Links to shibori sites after the cut. (more…)

Dyeing crochet thread: a plan

Thursday, June 25th, 2009

My general plan for dying samples of each yarn is to explore the variations of two different “prep” methods and graduated variation in dye bath time. (I’m curious about going in dry — i may make some swatches to test that, too.) My hope is that not only will i have a good guide to getting the effects i wish, but also a collection of graduated yarns with which i can make an interesting object. The size of the samples will vary: one size that is long enough for making motifs up, another that is just swatch size. Most skeins/samples will be in groups of six, to measure the effect of dye times over ten minute intervals for a maximum of one hour.

Once “note” for this test is that i am using pre blended colors: i understand from my reading that the components of the colors can have different uptakes with time. If there is a fast reacting color (say red) and a slow reacting color (say blue), the first item in may pull a larger ratio of the faster reacting dye out of the dyebath than later elements. It’s possible i’ll see color shifts as well as gradations.

I’ve been working on this post in draft mode, but now that i’ve ordered the dye, i’ll post & keep updating as i prepare the skeins & swatches.


Crochet Pattern for Solomon’s Knot

Monday, June 22nd, 2009

Crochet Pattern for Solomon’s Knot

Originally uploaded by Elaine with Grey Cats.

This weekend i decided that i was done with this experiment. While waiting for the Office 2008 12.1.9 update to download, i found the scans of all my Solomon’s Knot work and this pattern to post and release.

The pattern is now sort of tested. I have a PDF and will send if requested.

Skein Diameter: Help!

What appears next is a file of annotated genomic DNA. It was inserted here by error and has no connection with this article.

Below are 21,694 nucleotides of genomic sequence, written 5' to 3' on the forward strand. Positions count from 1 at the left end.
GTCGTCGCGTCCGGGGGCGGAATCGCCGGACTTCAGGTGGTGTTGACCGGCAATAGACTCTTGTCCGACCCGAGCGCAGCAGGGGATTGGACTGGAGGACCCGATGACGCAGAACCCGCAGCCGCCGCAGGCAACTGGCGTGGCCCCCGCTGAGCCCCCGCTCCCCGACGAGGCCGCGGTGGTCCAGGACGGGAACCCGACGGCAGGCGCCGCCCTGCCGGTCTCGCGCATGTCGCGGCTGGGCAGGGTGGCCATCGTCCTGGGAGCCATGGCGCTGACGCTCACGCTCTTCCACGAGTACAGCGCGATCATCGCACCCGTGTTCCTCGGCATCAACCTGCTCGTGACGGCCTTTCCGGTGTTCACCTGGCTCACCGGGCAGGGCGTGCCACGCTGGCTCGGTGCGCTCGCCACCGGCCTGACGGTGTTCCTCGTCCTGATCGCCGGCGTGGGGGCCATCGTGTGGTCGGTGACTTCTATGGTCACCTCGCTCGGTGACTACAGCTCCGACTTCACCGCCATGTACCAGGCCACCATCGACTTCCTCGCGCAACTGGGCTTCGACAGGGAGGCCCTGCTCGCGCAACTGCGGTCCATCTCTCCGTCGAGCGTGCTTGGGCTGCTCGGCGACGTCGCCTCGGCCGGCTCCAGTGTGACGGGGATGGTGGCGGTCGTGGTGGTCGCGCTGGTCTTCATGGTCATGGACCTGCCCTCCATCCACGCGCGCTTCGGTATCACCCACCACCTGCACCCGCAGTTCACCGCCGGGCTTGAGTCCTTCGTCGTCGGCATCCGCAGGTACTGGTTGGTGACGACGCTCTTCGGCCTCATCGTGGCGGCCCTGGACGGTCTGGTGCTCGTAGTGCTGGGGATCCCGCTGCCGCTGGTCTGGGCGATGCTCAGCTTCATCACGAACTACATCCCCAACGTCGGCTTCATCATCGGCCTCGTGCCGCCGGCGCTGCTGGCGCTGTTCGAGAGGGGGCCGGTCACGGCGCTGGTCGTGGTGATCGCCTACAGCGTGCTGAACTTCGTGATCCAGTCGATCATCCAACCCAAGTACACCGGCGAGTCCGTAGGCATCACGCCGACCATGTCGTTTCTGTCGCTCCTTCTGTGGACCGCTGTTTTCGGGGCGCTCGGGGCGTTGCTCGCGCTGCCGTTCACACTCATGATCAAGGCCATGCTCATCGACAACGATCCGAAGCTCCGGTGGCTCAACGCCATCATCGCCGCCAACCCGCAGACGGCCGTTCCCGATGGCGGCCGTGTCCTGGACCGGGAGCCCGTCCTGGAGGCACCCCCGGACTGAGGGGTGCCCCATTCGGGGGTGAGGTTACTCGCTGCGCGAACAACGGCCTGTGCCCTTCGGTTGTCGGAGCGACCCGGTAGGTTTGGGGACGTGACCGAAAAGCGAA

Sunday, May 31st, 2009

Is there a standard understanding of what diameter means with respect to skeining yarn? I would assume that it means the length of the skein, the long dimension of the ovoid shape. It’s just that as i read the instructions and look at the pictures in Linda La Belle’s The Yarn Lover’s Guide to Hand Dyeing it seems that the pictures show skeins that seem like they must be different than deduced from that definition.

For example, reviewing the “faux ikat dyeing” technique, a total of 140 yards is to be skeined into a 10 yd diameter skein. My interpretation of diameter would then mean that a circuit was 20 yards, so the 140 yards would make seven circuits. The illustration shows more than seven strands in the circuit, though, and the resists applied more closely than the two per yard calculated from the 40 to the skein would produce if the skein is 20 yds in circumference.

Also, must find what a larks head knot is. It’s part of the instructions but never described.

September Crochet Bouquet: Mumsy Crochet Along!

Saturday, September 27th, 2008

Mumsey: September Flower from Crochet Bouquet

I’ve made my attempt at the Mumsey flower, only getting the first center part done before running out of the yarn.

The yarn was from a crewel-work stash — and cruelly short. Eventually i gave up on carefully attaching new lengths and i just tied on new strands. Good practice for the petals, but not very attractive in the end.

Looking at the calendar, i think i’ll wait and give the October flower (or leaves!) a go, and wait to use this technique when i’ve got an end use for it. Learning the petal stitches, though, was good practice for free form work!

My first mumsyMy first mumsy

Crochet Bouquet Notes

Saturday, September 6th, 2008

Mom's BDay washcloth

I bought this and another book (Beyond the Square: Crochet Motifs) on a whim, with the recognition that crochet is sometimes about play for me, and i wanted a little more play. The washcloth for my mom was essentially play, and leads me to believe i can “wing it,” but i think i still need more lessons in how to assemble the stitches. These two books looked like they would help me fill in with Kooler’s Encyclopedia.

First Flower from Crochet Bouquet

My first assemblage is from the delicate pom-pom center, four petal arches, and four trillium leaves.
The trillium leaves were a bit of a challenge, and i ended up having to make my own chart. But, now that i have many symbols in NoeOffice’s Draw, i can do this for the troubling yolk in Everyday Crochet and so on.

References for the book: